REGION 16 — The number of administrative positions that need to be filled in the Region 16 district office rose to three last week after the resignation of Supervisor of Facilities and Maintenance David Langdon.
Langdon submitted his resignation on July 23 and his last day was July 25, Superintendent of Schools Tim James said.
The Board of Education gives the superintendent the power to act on personnel decisions in the region, which oversees schools in Beacon Falls and Prospect, over the summer. James moved forward with accepting Langdon’s resignation.
Langdon’s resignation came a week after workers removing carpet in the guidance office at Long River Middle School in Prospect ripped up tile also and exposed asbestos.
The work should have immediately stopped and testing done for asbestos. However, the work continued and the materials were improperly disposed of in a dumpster at the school. A summer program was going on at the school at the time.
The situation didn’t come to the attention of local officials until an anonymous message was left for Prospect Fire Marshal Keith Griffin.
Non-friable asbestos was found in the tiles. However, air quality samples from 12 different areas of the school came back as “nondeductible,” or negative, for airborne asbestos. The school remained closed as of Tuesday while the district awaits the return of bids to conduct abatement work.
James said Langdon was overseeing the work at Long River, as he did all other projects in the district during his tenure. As far as Langdon’s decision to resign, James said it was treated as a regular resignation.
Langdon had been facilities supervisor for four years. In his resignation letter, he was thankful for the opportunity to serve Region 16.
“The experience has been instrumental in my personal and professional growth and I am appreciative of everyone who has supported me along the way,” Langdon wrote.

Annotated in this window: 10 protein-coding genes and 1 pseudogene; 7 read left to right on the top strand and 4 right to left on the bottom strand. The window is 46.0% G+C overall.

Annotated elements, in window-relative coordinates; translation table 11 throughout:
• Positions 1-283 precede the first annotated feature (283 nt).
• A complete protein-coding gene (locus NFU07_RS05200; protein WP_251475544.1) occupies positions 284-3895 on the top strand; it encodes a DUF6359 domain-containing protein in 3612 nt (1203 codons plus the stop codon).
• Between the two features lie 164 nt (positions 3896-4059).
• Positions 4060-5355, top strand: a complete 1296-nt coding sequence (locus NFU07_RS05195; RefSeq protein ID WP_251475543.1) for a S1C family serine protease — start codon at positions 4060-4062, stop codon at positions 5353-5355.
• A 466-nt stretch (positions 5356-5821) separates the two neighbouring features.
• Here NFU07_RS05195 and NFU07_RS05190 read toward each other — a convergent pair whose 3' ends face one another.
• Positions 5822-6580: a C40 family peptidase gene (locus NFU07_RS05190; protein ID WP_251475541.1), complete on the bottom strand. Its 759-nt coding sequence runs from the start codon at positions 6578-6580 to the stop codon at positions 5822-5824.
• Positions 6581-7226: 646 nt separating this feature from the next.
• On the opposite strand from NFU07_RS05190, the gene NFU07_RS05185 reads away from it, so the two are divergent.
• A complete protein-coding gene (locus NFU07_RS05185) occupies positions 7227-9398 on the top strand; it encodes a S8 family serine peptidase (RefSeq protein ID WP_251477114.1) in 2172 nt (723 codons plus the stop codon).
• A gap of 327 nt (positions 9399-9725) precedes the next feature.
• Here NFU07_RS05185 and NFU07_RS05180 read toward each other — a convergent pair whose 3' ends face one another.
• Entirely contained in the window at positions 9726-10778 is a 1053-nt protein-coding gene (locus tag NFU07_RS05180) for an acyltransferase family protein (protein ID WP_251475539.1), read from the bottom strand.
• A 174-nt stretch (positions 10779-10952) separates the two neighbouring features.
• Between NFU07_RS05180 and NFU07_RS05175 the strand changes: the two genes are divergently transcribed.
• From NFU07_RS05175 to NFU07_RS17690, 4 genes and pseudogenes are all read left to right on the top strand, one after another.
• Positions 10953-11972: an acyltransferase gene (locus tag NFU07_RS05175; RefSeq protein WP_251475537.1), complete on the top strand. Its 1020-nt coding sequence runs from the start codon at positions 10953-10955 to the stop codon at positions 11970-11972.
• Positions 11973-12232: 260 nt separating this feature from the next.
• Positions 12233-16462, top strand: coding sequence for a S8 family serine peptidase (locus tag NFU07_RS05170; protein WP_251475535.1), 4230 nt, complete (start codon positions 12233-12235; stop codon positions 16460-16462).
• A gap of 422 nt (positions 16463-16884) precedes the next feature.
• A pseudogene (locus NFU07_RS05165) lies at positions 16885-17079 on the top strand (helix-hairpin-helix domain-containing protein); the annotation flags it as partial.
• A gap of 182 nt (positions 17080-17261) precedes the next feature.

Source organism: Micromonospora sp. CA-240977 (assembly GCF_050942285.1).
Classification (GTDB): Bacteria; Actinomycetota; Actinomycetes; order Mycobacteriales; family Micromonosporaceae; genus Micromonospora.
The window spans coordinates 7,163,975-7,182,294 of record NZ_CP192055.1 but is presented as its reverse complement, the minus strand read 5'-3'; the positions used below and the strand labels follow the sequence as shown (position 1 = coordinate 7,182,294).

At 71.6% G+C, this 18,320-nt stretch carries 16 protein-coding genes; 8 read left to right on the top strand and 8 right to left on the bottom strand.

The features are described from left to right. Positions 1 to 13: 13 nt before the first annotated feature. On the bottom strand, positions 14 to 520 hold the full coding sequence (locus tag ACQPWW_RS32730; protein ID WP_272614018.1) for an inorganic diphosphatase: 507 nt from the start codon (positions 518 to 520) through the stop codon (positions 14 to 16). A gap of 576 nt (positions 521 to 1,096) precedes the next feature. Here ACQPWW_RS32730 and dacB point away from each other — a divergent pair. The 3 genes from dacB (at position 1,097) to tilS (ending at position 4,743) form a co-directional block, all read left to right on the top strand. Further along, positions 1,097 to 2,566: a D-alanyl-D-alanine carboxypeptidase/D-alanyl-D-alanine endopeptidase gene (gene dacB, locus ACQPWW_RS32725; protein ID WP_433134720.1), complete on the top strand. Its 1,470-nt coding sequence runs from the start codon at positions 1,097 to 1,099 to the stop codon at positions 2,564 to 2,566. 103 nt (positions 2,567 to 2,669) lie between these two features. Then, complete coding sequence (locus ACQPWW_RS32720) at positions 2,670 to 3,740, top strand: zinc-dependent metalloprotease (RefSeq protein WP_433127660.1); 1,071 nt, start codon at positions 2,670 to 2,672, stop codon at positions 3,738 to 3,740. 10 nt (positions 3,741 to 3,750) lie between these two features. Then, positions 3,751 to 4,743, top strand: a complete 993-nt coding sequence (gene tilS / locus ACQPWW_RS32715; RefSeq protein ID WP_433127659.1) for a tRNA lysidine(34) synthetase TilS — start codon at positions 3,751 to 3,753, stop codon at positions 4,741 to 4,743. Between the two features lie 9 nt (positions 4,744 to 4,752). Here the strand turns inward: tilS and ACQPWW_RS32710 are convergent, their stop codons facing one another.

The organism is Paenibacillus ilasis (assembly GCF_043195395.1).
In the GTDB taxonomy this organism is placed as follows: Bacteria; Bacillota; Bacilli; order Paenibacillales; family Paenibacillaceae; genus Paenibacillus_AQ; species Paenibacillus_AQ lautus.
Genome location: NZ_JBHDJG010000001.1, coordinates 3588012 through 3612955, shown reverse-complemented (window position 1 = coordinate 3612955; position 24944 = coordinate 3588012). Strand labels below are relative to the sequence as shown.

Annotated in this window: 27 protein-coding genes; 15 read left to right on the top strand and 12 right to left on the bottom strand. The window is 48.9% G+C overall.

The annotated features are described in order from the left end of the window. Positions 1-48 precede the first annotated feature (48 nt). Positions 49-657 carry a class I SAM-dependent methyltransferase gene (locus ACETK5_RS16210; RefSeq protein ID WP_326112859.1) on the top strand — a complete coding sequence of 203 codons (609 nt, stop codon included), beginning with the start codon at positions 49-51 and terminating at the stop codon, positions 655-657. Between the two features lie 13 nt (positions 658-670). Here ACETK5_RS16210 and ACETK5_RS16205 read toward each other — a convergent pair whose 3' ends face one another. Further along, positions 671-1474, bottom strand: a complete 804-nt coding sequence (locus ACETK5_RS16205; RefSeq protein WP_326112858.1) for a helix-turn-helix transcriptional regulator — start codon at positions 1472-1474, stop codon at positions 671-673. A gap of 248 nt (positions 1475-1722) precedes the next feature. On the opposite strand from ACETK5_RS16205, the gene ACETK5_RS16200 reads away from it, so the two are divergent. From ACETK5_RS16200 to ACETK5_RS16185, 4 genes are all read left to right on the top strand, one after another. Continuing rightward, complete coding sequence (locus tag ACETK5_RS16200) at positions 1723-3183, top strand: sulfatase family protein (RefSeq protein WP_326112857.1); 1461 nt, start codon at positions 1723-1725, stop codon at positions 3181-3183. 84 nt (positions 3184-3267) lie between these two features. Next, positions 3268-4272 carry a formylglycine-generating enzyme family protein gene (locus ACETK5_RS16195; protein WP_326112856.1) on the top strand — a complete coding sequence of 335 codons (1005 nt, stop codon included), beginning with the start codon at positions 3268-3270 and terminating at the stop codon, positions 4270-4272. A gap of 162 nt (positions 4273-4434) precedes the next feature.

James said he will take on some of Langdon’s duties overseeing projects in the district until a new facilities supervisor is hired. James added that Turner Construction, which is the project manager for the school building project, has also offered to help any it can during the interim.
The position is a non-union job and will be posted externally and internally, James said. He expects to have someone in place in about five weeks.
Langdon’s resignation means three administrative positions in the district office will have to be filled. The biggest seat to fill is the superintendent’s chair.
James announced his plans to resign due to health issues earlier this year. The search for his successor has come to an end.
The school board met Tuesday night to interview finalists for the position and appointed Michael Yamin of Cheshire the next superintendent. His appointment is pending a contract agreement. Yamin is currently the director of special services and pupil personnel for Waterbury public schools and was principal of Kennedy High School in Waterbury from 2007 to 2012.
The board is also looking for a new information technology director to replace Bruce Bartmess.
Bartmess retired last year, but has stayed on as IT director and will continue until his successor is hired. James said a new IT director will be hired after the new superintendent is in place, so the new school chief can be a part of the hiring process.
Although there will be several news faces in the district office soon, James said turnover in the summer is a typical occurrence for every school district.
“It’s the nature of public education,” he said. “You just do the best you can to find the very best people.”